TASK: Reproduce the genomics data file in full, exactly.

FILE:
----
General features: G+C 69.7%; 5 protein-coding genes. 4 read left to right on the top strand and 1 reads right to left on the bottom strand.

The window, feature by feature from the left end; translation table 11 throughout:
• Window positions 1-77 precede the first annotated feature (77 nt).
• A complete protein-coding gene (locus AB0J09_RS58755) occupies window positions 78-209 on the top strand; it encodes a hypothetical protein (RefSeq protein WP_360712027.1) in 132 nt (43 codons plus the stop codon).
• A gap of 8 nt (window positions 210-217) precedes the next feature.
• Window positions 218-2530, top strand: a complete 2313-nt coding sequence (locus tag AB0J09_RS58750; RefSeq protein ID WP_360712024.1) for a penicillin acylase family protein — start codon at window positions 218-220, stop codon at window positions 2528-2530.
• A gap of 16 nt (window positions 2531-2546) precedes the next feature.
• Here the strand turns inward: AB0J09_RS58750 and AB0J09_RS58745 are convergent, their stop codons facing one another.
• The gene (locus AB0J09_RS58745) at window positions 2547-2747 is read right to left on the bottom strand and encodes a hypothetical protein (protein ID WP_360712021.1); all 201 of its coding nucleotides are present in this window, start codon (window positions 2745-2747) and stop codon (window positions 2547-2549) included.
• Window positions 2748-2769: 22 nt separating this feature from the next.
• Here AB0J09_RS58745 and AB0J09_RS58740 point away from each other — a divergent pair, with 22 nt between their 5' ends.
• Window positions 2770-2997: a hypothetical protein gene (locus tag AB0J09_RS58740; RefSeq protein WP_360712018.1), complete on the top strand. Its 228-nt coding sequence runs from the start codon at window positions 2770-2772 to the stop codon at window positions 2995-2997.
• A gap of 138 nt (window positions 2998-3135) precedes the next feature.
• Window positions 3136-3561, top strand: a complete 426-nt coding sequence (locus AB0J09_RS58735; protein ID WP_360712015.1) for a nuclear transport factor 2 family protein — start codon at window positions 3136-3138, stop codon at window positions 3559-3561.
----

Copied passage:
General features: G+C 69.7%; 5 protein-coding genes. 4 read left to right on the top strand and 1 reads right to left on the bottom strand.

The window, feature by feature from the left end; translation table 11 throughout:
• Window positions 1-77 precede the first annotated feature (77 nt).
• A complete protein-coding gene (locus AB0J09_RS58755) occupies window positions 78-209 on the top strand; it encodes a hypothetical protein (RefSeq protein WP_360712027.1) in 132 nt (43 codons plus the stop codon).
• A gap of 8 nt (window positions 210-217) precedes the next feature.
• Window positions 218-2530, top strand: a complete 2313-nt coding sequence (locus tag AB0J09_RS58750; RefSeq protein ID WP_360712024.1) for a penicillin acylase family protein — start codon at window positions 218-220, stop codon at window positions 2528-2530.
• A gap of 16 nt (window positions 2531-2546) precedes the next feature.
• Here the strand turns inward: AB0J09_RS58750 and AB0J09_RS58745 are convergent, their stop codons facing one another.
• The gene (locus AB0J09_RS58745) at window positions 2547-2747 is read right to left on the bottom strand and encodes a hypothetical protein (protein ID WP_360712021.1); all 201 of its coding nucleotides are present in this window, start codon (window positions 2745-2747) and stop codon (window positions 2547-2549) included.
• Window positions 2748-2769: 22 nt separating this feature from the next.
• Here AB0J09_RS58745 and AB0J09_RS58740 point away from each other — a divergent pair, with 22 nt between their 5' ends.
• Window positions 2770-2997: a hypothetical protein gene (locus tag AB0J09_RS58740; RefSeq protein WP_360712018.1), complete on the top strand. Its 228-nt coding sequence runs from the start codon at window positions 2770-2772 to the stop codon at window positions 2995-2997.
• A gap of 138 nt (window positions 2998-3135) precedes the next feature.
• Window positions 3136-3561, top strand: a complete 426-nt coding sequence (locus AB0J09_RS58735; protein ID WP_360712015.1) for a nuclear transport factor 2 family protein — start codon at window positions 3136-3138, stop codon at window positions 3559-3561.